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Green-Up Time It Never Was You Foolish Heart To Love You And To Lose You Speak Now Moon faced, Starry-eyed Sing Me Not A Ballad Lost In The Stars My Ship Trouble Man One Life To Live This Is New September Song How Much I Love You

Additional Info

Additional Info

Format: Jazz Record
Soloist/Artist Dick Hyman
Instruments Music and Musicians
Composer Kurt Weill
Accompanist/ Conductor No


Customer Reviews (2)

"Magical!"Review by Big Toots
PRO 01 Dick Hyman – “September Song” Kurt Weill

With September Song, celebrated and multi-talented pianist Dick Hyman – himself no stranger to great compositions and productions - runs through 14 of Kurt Weill’s works in the highest and most elegant style – the classic (“September Song,” “My Ship,” “Speak Low”) and the obscure (the flitty “Green-Up Time,” and the rag-like “Moon-Faced and Starry-eyed”). As will be obvious in listening here, Hyman, playing solo piano throughout, has awesome virtuoso technique – at times flourishing Tatum-esque runs, cascades and arpeggios and at others displaying a technique that perfectly seams with the more Romantic and theatrical aspect of Weill’s melodies. There are also shades of orchestral stylings in Hyman’s playing as the emotional impact of Weill’s writing is delivered superbly. Weill and Hyman seem to be musically simpatico - a pair of birds of a common musical feather – and they certainly fly high here.

Weill’s pen was more Classical than a pure jazz style and with September Song Hyman’s playing is appropriately sublime. He brilliantly uses his broad-ranging dynamic intensity throughout the album to mirror same in Weill’s compositions (“Sing Me Not a Ballad,” “Lost in the Stars,” and “Moon-Faced and Starry-eyed”). Highlights include the eponymous title selection as well as the beautifully undulating “My Ship” (later brought to jazz audiences via the classic Gil Evans-Miles Davis collaborations).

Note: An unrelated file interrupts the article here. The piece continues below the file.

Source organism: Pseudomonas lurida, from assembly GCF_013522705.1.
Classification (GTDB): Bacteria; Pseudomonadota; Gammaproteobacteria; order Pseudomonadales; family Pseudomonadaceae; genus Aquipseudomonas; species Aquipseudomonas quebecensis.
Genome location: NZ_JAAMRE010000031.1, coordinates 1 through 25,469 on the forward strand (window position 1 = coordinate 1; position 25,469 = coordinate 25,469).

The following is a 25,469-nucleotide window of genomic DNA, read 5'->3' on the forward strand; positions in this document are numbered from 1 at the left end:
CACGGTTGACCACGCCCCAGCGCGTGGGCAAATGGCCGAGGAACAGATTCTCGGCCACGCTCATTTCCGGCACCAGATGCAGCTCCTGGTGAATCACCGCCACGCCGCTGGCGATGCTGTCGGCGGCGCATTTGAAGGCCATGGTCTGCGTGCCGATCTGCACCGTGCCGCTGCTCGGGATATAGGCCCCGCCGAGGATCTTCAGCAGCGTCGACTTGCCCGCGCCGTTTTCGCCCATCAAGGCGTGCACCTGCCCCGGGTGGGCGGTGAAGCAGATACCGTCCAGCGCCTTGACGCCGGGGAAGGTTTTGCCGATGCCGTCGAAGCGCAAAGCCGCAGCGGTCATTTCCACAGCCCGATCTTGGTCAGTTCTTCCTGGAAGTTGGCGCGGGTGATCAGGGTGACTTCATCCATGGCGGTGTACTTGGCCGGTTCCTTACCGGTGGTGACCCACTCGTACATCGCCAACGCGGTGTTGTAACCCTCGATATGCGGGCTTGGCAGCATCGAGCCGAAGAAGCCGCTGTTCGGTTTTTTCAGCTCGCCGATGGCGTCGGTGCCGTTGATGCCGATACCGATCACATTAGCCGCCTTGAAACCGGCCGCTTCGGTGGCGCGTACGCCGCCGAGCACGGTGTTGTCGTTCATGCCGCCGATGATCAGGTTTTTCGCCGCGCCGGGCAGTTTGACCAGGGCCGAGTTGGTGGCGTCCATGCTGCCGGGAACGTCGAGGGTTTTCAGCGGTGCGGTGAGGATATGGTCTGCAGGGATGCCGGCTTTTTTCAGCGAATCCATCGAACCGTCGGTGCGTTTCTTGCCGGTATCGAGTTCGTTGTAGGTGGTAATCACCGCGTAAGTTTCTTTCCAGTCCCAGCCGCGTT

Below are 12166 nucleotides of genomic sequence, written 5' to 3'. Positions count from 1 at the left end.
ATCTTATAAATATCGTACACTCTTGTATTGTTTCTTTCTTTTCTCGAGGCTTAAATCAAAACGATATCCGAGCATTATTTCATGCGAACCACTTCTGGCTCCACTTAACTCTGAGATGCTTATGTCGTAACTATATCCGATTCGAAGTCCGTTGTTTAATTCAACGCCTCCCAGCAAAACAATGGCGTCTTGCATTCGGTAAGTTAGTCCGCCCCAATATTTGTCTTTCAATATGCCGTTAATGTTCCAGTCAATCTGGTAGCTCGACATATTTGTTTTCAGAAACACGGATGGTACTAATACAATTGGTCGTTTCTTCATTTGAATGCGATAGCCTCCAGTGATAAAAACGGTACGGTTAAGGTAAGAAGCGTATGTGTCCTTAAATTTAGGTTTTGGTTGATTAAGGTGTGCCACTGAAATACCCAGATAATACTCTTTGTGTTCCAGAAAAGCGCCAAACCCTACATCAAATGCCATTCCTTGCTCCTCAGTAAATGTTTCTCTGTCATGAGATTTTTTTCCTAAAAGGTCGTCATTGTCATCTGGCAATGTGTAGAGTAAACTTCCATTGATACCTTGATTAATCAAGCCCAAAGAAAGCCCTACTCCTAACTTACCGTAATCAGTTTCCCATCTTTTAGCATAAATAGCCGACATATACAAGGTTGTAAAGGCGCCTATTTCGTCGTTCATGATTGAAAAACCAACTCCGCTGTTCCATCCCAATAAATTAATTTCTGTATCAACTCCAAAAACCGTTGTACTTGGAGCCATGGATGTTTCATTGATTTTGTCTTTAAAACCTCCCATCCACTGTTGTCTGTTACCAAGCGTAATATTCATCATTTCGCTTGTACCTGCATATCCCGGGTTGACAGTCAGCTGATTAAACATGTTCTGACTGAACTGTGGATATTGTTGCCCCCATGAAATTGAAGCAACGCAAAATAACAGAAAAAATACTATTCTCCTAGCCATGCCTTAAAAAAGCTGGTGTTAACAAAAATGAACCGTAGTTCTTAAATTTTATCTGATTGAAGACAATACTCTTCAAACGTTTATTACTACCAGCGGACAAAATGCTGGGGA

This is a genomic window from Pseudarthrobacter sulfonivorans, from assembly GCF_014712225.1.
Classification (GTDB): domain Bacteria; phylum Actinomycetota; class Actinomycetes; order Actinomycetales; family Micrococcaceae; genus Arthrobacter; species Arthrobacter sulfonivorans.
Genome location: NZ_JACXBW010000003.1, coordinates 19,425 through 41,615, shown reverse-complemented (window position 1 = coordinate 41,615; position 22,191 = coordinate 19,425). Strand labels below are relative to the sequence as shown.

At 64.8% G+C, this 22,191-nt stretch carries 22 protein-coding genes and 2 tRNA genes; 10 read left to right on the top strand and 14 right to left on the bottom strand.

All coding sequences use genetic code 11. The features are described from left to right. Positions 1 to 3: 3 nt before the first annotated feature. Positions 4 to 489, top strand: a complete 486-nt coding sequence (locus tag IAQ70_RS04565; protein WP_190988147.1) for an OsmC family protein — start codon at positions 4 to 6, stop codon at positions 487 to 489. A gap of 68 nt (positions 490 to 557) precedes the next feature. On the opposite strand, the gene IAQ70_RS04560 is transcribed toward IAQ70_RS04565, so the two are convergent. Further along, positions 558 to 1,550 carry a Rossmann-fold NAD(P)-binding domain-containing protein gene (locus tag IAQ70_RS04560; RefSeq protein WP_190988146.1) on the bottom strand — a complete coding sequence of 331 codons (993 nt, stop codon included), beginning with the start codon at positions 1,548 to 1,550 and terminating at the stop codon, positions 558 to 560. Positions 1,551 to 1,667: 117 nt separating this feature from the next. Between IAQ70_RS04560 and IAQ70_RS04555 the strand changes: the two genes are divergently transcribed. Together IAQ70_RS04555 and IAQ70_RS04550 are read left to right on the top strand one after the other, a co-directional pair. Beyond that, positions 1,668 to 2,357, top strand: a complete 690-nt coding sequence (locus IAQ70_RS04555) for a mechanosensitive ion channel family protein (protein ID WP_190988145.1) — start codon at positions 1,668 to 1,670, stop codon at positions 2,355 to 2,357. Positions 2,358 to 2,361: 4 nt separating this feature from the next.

“September Song” is one of those gorgeous albums that seem best played when the mind is clear and one can allow one’s dreams to take flight as co-pilots Weill and Hyman man the musical cockpit.

(Posted on 6/4/2015)
September SongReview by Simon Sez
In his long career, Dick Hyman has shown that he can play piano in just about any style. Well on his three recordings for Proscenium, he shows that he has always had his own style too.

This is one of Hyman’s first albums, dating from 1952. He plays 14 Kurt Weill songs, some of which are well known including “Speak Low,” “My Ship,” and “September Song,” but many of which are pretty obscure. No matter, Hyman does a great job of stating the melody and then coming up with solos that keep the melody in mind. This album shows that he was a master from the start of his career.

Simon Sez: Dick Hyman, on Plays The Music Of Kurt Weill (Proscenium 01), performs 14 of Weill’s best songs and does them justice. (Posted on 5/6/2014)